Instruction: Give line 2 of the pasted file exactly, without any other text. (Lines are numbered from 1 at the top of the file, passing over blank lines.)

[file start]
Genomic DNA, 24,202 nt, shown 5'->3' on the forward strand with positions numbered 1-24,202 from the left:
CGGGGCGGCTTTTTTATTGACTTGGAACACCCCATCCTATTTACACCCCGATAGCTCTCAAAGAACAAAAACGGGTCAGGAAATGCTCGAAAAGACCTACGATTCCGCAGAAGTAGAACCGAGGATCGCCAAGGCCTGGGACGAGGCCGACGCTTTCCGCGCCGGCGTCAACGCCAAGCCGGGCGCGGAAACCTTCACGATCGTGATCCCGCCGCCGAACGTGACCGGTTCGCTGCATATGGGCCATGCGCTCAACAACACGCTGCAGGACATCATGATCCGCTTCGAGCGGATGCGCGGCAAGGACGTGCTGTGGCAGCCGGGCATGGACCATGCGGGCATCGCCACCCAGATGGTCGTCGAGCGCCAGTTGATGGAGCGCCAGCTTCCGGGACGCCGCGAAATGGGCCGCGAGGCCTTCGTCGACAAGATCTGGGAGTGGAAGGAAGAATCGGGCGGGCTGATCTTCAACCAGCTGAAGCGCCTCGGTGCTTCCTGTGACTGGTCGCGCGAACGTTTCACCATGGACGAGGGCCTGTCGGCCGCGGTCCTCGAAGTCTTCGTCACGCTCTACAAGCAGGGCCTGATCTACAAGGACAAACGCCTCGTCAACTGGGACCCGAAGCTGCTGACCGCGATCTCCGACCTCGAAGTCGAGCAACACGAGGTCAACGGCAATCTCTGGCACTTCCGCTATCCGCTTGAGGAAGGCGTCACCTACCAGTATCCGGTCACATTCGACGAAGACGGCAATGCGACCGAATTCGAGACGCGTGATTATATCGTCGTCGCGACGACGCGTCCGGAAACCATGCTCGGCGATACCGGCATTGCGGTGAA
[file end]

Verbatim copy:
CGGGGCGGCTTTTTTATTGACTTGGAACACCCCATCCTATTTACACCCCGATAGCTCTCAAAGAACAAAAACGGGTCAGGAAATGCTCGAAAAGACCTACGATTCCGCAGAAGTAGAACCGAGGATCGCCAAGGCCTGGGACGAGGCCGACGCTTTCCGCGCCGGCGTCAACGCCAAGCCGGGCGCGGAAACCTTCACGATCGTGATCCCGCCGCCGAACGTGACCGGTTCGCTGCATATGGGCCATGCGCTCAACAACACGCTGCAGGACATCATGATCCGCTTCGAGCGGATGCGCGGCAAGGACGTGCTGTGGCAGCCGGGCATGGACCATGCGGGCATCGCCACCCAGATGGTCGTCGAGCGCCAGTTGATGGAGCGCCAGCTTCCGGGACGCCGCGAAATGGGCCGCGAGGCCTTCGTCGACAAGATCTGGGAGTGGAAGGAAGAATCGGGCGGGCTGATCTTCAACCAGCTGAAGCGCCTCGGTGCTTCCTGTGACTGGTCGCGCGAACGTTTCACCATGGACGAGGGCCTGTCGGCCGCGGTCCTCGAAGTCTTCGTCACGCTCTACAAGCAGGGCCTGATCTACAAGGACAAACGCCTCGTCAACTGGGACCCGAAGCTGCTGACCGCGATCTCCGACCTCGAAGTCGAGCAACACGAGGTCAACGGCAATCTCTGGCACTTCCGCTATCCGCTTGAGGAAGGCGTCACCTACCAGTATCCGGTCACATTCGACGAAGACGGCAATGCGACCGAATTCGAGACGCGTGATTATATCGTCGTCGCGACGACGCGTCCGGAAACCATGCTCGGCGATACCGGCATTGCGGTGAA